Scam of the day – October 14, 2013 – Income tax identity theft arrest

If you go through the archives of Scamicide, most recently in the Scam of the day for August 3, 2013, you will find much discussion of income tax identity theft and with good reason.  Income tax identity theft which occurs when an identity thief obtains the name and Social Security number of a person and then files a phony income tax return using the victim’s personal information but with counterfeit W-2s and 1099s that result in a bogus tax refund is a huge problem for the IRS.  It is also a big problem for the person whose identity has been stolen because when the identity thief manages to file the income tax return using the victim’s Social Security number before the real taxpayer files, the victim’s refunds is delayed tremendously while the IRS, with its usual “efficiency” investigates the matter.  It does not take a great deal of intelligence and sophistication to pull off this scam.  Income tax software such as Turbo Tax is usually used and it is a simple matter to have the refund sent by way of a debit card to an address provided by the identity thief.  The recent arrest in Florida of one income tax identity thief highlights that proposition that not identity thieves are criminal masterminds.  This particular scammer left his wallet containing 13 tax refund debit cards issued in 13 different names at the United Airlines ticket counter at the Tallahassee Regional Airport.  By the way none of the names on the cards matched the names of any of the passengers who flew on the particular flight taken by the identity thief.  However, surveillance video was able to identify the identity thief and all of this evidence was provided to the police.  But the story doesn’t end there.  the identity thief actually called the Tallahassee police to report his missing wallet whereupon the police, knowing who he was told him to come to the United Airlines Ticket counter in Fort Lauderdale, the city to which he had flown in order to pick up his wallet.  When he went to the ticket counter he was met by IRS agents who promptly arrested him.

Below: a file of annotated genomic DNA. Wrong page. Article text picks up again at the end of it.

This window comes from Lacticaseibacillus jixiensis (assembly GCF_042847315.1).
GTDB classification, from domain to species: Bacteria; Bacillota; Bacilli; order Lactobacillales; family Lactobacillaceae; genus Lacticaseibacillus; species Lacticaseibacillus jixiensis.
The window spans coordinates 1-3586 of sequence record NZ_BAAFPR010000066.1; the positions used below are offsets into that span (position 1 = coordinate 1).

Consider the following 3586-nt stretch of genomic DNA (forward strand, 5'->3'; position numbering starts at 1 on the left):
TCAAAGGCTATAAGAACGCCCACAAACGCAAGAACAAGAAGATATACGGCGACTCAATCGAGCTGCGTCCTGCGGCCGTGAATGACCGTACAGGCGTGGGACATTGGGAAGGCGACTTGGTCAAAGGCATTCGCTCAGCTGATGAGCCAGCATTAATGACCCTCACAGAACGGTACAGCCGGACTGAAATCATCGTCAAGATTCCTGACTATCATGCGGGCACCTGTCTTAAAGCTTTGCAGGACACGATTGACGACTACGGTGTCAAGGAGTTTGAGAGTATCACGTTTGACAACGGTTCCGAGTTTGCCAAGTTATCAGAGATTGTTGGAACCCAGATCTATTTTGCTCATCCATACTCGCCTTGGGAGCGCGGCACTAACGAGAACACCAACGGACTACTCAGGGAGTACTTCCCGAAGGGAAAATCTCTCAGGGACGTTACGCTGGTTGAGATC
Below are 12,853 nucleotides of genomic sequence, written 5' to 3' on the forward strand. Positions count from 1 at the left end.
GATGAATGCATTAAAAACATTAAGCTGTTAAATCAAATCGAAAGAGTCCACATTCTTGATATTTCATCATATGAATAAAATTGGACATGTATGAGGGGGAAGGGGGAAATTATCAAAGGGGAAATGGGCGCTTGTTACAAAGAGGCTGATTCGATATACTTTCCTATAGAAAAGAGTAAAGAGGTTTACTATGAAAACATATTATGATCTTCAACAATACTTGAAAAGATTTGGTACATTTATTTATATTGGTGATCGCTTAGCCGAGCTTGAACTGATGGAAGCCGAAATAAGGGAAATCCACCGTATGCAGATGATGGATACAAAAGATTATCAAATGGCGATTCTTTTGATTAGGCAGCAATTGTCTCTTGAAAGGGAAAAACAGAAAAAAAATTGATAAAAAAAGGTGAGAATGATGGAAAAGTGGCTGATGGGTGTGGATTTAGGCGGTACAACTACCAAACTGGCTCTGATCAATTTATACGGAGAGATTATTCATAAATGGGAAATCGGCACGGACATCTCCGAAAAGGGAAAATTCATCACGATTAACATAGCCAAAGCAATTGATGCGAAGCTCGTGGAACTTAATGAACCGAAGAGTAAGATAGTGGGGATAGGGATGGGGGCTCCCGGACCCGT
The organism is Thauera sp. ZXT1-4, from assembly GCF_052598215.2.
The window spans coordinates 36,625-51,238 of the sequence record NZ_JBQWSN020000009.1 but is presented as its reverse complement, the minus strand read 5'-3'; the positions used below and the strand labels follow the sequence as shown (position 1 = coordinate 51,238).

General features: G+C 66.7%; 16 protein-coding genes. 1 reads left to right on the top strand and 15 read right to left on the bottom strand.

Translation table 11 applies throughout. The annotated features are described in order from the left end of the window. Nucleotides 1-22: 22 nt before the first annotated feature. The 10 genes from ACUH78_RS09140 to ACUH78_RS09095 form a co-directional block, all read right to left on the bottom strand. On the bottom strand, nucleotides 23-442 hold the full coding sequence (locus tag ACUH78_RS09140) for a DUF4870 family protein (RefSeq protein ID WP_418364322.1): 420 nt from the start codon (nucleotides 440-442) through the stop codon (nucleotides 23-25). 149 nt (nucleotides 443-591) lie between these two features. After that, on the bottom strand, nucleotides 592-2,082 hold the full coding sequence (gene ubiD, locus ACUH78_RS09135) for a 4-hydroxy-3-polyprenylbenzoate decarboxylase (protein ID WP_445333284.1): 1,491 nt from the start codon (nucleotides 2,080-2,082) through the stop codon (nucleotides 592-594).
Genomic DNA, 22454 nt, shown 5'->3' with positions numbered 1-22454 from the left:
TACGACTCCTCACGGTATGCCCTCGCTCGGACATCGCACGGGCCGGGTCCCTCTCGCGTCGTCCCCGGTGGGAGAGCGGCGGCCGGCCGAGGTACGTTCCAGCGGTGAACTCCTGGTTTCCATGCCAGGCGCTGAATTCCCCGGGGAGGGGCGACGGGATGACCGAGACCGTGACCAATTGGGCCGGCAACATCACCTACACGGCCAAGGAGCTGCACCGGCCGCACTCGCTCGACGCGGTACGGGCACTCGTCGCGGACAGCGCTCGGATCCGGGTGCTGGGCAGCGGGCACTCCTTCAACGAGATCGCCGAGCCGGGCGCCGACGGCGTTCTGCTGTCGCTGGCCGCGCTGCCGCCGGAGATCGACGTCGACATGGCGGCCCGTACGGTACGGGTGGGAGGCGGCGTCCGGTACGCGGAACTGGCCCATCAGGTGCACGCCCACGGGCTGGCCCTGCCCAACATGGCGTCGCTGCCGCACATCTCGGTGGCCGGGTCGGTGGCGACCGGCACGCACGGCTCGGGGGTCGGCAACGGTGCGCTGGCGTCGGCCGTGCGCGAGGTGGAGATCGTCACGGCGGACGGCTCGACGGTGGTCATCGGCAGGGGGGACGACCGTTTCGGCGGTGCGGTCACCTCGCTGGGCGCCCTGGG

Becoming a victim of income tax identity theft can disrupt your life tremendously.  The two keys to preventing yourself from becoming a victim is to closely guard your Social Security number and to file early.  Income tax identity theft only works if the identity thief is able to get their tax return using your Social Security number filed before you file your legitimate tax return.  It would also help the situation if the IRS matched 1099s and W-2s with those filed by employers and financial institutions before issuing refunds based on easily counterfeited documents, but that is too easy a solution for the IRS to figure out.

Scam of the day – February 24, 2013 – More income tax identity theft scams